The University of Michigan

Frequently Asked Questions

What distinguishes CMB from other PIBS programs?

CMB trains students to maintain a broad perspective in their biomedical research. In this regard, CMB is the only Ph.D.-granting graduate program at Michigan that fosters a broad approach in biomedical sciences. The breadth in training derives from several features of the program, including:

What is PIBS?

PIBS is an interdisciplinary gateway program to 14 different graduate programs (including CMB) in the biomedical sciences at the University of Michigan. First year students are PIBS students and do not commit to a specific graduate program until the end of the first year. During this first year, students explore at least two labs where the research interests them (research rotations). The curriculum is designed to be flexible so that students can enter their program of choice.

Can I apply directly to CMB?

No. Students applying for the first year of graduate study apply to PIBS rather than directly to CMB. Applications are reviewed by an admissions committee composed of faculty and students from all thirteen programs. When applicants are invited to visit PIBS, they are hosted by the graduate program which they indicate is their primary interest.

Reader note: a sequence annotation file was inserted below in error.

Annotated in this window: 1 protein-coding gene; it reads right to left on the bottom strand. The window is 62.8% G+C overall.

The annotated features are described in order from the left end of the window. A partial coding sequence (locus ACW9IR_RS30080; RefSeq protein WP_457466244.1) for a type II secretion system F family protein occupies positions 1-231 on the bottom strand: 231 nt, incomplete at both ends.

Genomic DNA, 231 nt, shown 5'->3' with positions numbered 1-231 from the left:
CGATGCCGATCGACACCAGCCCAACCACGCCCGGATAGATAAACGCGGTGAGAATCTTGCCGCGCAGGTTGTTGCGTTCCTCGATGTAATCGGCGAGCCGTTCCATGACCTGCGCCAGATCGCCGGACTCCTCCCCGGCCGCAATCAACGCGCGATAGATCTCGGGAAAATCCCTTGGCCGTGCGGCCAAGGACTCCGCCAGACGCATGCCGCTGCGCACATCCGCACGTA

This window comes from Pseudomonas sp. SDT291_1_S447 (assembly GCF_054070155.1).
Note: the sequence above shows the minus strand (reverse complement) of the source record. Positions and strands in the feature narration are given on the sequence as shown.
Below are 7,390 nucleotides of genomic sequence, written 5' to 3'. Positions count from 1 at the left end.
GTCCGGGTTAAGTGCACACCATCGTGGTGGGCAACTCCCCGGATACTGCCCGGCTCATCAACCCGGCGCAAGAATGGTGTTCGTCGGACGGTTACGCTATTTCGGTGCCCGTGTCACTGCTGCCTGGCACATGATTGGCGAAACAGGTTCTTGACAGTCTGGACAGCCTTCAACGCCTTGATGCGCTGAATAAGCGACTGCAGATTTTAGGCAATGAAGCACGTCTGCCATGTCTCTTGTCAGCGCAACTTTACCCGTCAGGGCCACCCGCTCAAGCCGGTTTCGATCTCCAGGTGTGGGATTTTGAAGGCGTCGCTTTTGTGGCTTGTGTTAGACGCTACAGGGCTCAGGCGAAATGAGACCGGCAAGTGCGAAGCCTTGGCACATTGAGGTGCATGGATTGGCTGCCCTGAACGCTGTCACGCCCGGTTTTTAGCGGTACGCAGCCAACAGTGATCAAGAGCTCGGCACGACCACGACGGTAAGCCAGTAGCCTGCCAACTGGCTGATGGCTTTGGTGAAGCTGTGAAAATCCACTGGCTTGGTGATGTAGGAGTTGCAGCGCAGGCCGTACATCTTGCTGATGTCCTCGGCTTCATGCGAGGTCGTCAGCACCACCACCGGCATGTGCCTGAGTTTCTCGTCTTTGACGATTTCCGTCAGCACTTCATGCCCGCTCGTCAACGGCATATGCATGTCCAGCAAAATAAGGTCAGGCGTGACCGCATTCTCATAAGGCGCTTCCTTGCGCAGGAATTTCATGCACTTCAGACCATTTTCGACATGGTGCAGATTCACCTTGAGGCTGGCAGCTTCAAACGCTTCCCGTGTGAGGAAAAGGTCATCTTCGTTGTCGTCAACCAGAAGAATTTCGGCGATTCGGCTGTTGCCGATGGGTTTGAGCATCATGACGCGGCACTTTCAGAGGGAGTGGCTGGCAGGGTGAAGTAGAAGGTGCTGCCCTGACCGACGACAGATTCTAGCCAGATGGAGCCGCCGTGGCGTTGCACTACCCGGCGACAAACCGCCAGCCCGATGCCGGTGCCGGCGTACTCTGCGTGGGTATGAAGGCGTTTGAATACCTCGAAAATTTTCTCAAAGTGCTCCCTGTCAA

A student interested specifically in CMB is welcome to be involved in CMB Program activities during the first year, and can officially join CMB at the end of the first year. In exceptional cases, students beyond the first year can apply as transfer students directly to CMB.

Will I receive financial support during graduate school?

Yes. Students in good standing receive financial support throughout their graduate studies including a competitive stipend for living expenses. Support also includes tuition, health insurance and fees.

Financial support is provided by PIBS for the first year. Second year CMB students are generally supported by the CMB Program through an NIH Training Grant and contributions from the Rackham Graduate School and the Medical School. Financial support in the third year and beyond is provided by the mentor until the student completes the Ph.D. During these years, the mentor may encourage a student to apply for appropriate specialized training support from to replace the mentor's contribution.

See also Financial Support.

How will I find rotation labs?

  1. Research possible mentors on the internet: Try PIBS, CMB, and individual faculty pages. Remember, you can rotate in any department!
  2. Get advising from the PIBS director, who identifies areas of interest and directs student to appropriate program advisers.
  3. Program adviser discusses student's interests and directs them to individual faculty.
  4. Student contacts faculty member and meets individually to discuss possible rotation projects and analyze the lab environment.


Also, consult the student handbook for more information.

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